Fishing Lures: Why Picking The Right Color Matters

Before you cast your line, check these "colorful" tips so your fish take the bait!

If you’re planning on going fishing, you’re going to need to know which fishing lures will help you reel in the best catch. With all the crazy colors out there, does it really matter to the fish which one you use? The short answer is yes. Believe it or not, an essential part of lure selection is color. But not for the obvious reasons.

Certain bodies of water (and their color) can affect the way your lures look under water, and this can be the deciding factor in whether or not the fish “take the bait.” If they can’t see your lure because there’s not enough contrast to make it stand out, or if it’s not in an appetizing shade, then they might just swim on by. That’s why, when you shop for different lures, you’ll find them in a rainbow of vivid colors.

Bass fish in the hand of a fisherman.

Here’s how to pick lures based on the water’s color, starting with an overview of the different shades you’re likely to find in lakes and rivers around you.

What Determines Water Color?

Bodies of water most often show three common shades, and it helps to understand the why behind it before you hit your favorite fishing hole.

  • Blue water is generally the clearest type. Ocean water is often blue, for example. This happens when the water is clear enough that it filters out red shades from the visible light spectrum, which leaves the water looking blue to our eyes.
  • Green water is quite common, and it’s most often caused by algae in the water. You’ll see it happen sometimes during summer algae blooms.
  • Red water is very common, and to our eyes, it can look like anything from brown water—think the muddy Mississippi—or rusty red-tinged shade. This could be because of stirred sediments coloring the water, or it could be a result of tannins that leech into the water from trees and plants.
Fishing boat on Lake Retba red water
Lake Retba in Senegal is known for its red water.

Choosing Lures Based on Water Color

Lure manufacturer Mepps likens water color to looking through sunglasses, which is the perfect way to describe how the color changes the look of your hook. If you’ve ever put on blue, green, or brown tinted shades, then you know everything looks different when you’re looking at it through a tint!

This means that certain lure colors will work better in some conditions versus others.

Be sure to check out our Best Days to fish calendar and use the interactive map to locate the perfect fishing spot near you!

Man holding a freshly caught fish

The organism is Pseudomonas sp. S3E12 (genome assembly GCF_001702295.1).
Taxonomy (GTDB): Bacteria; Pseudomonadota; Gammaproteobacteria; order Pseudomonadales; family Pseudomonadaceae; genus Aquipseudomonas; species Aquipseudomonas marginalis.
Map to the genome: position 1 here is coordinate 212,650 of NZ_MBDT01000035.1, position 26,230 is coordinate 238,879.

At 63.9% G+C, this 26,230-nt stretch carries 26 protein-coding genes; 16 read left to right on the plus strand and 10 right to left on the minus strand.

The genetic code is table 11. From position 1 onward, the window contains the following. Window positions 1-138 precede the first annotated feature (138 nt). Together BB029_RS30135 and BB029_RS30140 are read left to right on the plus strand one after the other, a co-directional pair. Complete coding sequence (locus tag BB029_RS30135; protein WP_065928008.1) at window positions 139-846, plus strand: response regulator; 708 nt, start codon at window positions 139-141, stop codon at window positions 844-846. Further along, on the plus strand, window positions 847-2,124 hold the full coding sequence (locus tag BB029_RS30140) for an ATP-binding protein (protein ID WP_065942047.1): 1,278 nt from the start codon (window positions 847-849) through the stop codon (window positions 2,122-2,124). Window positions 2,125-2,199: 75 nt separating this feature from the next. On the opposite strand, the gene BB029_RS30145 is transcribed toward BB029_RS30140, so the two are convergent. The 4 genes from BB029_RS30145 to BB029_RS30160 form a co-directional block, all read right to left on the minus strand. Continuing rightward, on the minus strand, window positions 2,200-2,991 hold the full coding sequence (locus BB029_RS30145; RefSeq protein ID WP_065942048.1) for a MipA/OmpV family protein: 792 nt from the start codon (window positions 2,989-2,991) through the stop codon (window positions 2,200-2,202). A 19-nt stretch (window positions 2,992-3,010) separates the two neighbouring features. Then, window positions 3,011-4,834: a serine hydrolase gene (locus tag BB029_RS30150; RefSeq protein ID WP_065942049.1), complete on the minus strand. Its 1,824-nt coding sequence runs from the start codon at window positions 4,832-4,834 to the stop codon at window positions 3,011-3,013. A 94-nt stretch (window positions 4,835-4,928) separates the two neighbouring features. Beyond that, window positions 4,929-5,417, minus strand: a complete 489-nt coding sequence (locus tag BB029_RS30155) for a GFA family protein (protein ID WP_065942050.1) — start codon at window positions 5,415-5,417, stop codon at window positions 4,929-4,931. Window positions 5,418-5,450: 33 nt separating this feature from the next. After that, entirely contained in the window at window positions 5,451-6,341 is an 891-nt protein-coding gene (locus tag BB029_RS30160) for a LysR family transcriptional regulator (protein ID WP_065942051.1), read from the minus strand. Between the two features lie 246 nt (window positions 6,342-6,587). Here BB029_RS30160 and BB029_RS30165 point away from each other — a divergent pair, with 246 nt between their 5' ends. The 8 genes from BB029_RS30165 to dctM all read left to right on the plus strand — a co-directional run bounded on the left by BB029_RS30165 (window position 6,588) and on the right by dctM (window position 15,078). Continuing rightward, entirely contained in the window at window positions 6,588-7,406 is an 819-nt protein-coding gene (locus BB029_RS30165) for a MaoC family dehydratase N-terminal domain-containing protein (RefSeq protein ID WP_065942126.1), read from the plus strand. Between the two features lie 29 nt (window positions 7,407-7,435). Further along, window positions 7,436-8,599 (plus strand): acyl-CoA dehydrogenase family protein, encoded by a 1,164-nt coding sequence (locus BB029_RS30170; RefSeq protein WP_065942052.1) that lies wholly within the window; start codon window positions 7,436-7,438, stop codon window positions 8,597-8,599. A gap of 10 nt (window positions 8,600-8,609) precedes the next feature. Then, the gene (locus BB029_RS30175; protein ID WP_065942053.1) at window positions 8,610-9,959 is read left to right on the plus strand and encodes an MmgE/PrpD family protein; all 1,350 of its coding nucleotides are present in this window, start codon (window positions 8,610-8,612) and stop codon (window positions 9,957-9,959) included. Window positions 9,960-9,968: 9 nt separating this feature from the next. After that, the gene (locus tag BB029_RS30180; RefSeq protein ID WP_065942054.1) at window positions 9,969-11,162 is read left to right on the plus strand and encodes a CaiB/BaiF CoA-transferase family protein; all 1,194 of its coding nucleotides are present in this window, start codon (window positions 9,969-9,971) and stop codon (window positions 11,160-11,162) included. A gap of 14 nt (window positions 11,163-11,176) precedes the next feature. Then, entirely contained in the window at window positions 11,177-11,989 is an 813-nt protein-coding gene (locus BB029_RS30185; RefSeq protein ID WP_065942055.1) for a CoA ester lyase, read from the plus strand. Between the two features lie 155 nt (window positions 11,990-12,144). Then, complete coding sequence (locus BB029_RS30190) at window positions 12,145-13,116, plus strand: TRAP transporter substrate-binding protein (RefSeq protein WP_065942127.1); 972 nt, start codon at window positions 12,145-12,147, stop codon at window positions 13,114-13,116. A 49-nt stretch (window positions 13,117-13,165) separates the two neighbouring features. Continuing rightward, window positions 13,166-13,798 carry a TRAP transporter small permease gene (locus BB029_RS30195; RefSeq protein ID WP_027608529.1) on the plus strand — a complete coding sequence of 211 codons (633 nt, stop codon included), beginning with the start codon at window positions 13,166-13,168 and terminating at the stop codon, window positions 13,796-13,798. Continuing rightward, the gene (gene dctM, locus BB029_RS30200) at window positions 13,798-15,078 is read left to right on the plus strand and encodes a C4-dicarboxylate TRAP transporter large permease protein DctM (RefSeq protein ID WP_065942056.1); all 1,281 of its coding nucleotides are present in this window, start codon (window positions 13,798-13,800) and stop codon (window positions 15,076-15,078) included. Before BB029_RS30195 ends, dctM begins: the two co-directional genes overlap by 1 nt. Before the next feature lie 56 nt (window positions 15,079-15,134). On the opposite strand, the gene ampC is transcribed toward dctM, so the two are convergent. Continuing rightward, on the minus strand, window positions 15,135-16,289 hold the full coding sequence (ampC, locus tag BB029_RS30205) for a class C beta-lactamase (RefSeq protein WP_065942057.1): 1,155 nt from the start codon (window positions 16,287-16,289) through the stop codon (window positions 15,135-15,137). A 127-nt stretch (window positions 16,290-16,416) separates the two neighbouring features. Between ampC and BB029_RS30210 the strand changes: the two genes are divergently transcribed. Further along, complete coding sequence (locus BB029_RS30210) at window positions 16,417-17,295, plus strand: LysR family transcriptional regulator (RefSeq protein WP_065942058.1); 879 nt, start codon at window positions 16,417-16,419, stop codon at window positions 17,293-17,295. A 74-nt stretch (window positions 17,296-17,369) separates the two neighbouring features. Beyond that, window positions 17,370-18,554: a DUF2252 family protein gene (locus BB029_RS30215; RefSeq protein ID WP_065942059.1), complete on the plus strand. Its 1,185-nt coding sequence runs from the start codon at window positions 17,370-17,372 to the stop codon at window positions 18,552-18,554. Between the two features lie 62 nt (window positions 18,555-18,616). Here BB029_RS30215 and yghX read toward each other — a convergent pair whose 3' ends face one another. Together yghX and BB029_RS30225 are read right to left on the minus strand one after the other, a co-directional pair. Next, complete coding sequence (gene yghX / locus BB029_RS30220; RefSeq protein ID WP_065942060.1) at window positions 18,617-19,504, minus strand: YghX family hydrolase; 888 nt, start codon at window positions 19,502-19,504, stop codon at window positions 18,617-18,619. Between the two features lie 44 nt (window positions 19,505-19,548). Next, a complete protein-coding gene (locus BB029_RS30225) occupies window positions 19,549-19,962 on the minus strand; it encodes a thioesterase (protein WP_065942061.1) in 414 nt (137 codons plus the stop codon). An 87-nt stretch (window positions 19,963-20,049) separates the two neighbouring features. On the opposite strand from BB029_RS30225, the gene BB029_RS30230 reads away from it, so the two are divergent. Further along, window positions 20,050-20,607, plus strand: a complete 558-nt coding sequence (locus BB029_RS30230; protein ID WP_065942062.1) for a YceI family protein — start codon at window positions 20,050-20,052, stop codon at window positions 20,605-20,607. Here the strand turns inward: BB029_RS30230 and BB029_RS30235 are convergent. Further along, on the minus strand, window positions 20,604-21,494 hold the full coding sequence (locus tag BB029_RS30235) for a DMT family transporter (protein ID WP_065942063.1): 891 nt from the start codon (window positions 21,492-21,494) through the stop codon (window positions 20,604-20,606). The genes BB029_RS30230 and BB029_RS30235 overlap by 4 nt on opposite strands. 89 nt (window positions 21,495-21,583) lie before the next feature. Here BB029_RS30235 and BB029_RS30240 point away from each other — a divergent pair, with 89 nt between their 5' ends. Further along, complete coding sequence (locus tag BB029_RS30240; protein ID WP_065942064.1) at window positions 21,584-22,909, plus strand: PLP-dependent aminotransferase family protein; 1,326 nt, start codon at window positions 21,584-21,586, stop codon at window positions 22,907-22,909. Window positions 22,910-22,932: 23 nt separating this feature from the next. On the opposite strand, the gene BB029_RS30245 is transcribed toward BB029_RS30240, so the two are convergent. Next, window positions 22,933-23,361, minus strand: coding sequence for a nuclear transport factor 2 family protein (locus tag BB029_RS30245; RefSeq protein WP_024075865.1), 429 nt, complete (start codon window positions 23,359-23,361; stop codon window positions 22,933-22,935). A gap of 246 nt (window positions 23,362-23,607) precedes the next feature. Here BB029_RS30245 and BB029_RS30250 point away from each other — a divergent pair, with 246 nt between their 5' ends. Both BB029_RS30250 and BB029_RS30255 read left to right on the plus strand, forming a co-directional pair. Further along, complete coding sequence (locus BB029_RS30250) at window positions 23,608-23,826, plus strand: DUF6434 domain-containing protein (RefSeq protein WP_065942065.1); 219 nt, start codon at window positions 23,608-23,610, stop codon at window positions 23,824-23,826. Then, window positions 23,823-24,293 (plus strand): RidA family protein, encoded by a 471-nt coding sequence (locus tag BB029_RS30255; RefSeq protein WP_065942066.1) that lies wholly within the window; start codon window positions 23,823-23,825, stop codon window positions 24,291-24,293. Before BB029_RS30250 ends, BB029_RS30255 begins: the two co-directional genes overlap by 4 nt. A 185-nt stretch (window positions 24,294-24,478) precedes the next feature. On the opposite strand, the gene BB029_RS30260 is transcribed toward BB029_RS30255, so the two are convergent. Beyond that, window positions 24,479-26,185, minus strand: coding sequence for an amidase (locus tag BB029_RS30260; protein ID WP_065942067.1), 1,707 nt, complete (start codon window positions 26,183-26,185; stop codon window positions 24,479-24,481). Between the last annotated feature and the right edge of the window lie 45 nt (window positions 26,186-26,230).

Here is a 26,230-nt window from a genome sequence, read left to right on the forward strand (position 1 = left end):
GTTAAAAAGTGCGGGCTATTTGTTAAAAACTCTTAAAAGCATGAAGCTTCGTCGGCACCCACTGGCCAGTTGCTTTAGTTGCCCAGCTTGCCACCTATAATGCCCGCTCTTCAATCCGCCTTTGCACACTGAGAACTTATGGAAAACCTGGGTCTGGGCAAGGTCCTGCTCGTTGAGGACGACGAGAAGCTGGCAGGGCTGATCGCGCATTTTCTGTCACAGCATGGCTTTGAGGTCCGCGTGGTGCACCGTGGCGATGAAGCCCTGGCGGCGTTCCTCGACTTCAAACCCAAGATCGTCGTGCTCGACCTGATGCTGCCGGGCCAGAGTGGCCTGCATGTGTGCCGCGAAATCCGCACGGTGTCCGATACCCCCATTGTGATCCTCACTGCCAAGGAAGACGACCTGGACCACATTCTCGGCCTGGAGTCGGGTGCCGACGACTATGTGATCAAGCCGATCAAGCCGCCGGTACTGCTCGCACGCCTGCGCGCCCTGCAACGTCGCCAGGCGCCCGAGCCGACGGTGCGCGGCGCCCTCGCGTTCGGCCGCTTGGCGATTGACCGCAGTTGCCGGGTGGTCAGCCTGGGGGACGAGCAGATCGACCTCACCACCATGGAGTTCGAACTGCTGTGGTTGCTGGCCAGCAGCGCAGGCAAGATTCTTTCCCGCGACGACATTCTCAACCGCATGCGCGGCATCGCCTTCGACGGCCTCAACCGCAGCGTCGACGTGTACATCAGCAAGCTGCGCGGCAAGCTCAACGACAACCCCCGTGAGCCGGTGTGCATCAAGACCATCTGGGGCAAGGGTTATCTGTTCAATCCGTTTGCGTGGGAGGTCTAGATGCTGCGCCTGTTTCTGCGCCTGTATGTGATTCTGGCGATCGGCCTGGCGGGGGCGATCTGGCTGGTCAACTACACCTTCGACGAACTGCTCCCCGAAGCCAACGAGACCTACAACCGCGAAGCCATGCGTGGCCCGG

Depth of Water Changes Everything

Depth plays into this too. Where depth is concerned, red light is filtered out first, so the deeper you fish with a red lure, the harder it will be for them to spot it. Orange and yellow are visible a bit deeper while blue and green can usually be seen deeper yet.

Water color both amplifies and changes this effect.

  • Blue Water: red lures may look almost black while oranges and yellows will be seriously dulled. If you’re using lures with spots of these shades against a dark background, then there may not be enough contrast for the fish to spot it. Try lures with blue or silver as these will have enough brightness and contrast to catch the fish’s eye.
  • Green Water has even harsher effects on red lures. These can look black just a few feet below the surface, which might make them hard to spot unless the lure also features contrasting bright colors to balance the red. If you want to stand out, go for lures in bright greens and yellows, which will really stand out.
  • Red Water. In red water, red, orange and yellow lures might actually get brighter or lighter in shade while blues and greens turn dark. So to catch a fish’s attention, opt for red, orange, or yellow.

Not only because different species of fish are attracted to different things, but also because the water’s color can have a drastic effect on the lure’s appearance.

Keep in mind that water conditions change all the time, so just because your favorite fishing hole normally has water in one color, it might not be the same on every return trip. Heavy rains might stir sediments, and algae blooms are common as water warms. Your best bet is to carry a selection lures in different colors so that you’re prepared for anything!

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Amber Kanuckel

Amber Kanuckel is a freelance writer from rural Ohio who loves all things outdoors. She specializes in home, garden, environmental, and green living topics.

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The Old Hillbilliy

I had a jointed lure about 4 inches long, orange body and black spots. It was my go-to lure and it never stopped amazing those fishing around me. Unfortunately, I lost it for good a few years back. For the life of me I cannot remember the name of the lure or where I got it. It may have been a small bait shop in Ontario, Canada. It is no longer in operation. I have tried several jointed minnows from Rapala and other makers, along with Flat Fish lures but nothing seems to equal the original orange lure. If anyone has an idea where I could get another one let me know.


Most waters that I fish in are blueish or greenish. So my tackle box is full of lures that are in the “ultraviolet” portion of the the spectrum. Purples, blues, greens, chartreuses and combinations thereof dominate. I avoid fishing in brownish waters so I carry very few lures in the infrared portion of the spectrum (red). My flashers and dodgers follow the same guides.

Jody Thornton


Dennis Husband

Really good article, thanks FA!

Vivian Reilly

In the waters of Southwest Louisiana, White, or yellow lures work for us. We use a lot of Beetle Spins.


Thanks FA for the useful info on lures.
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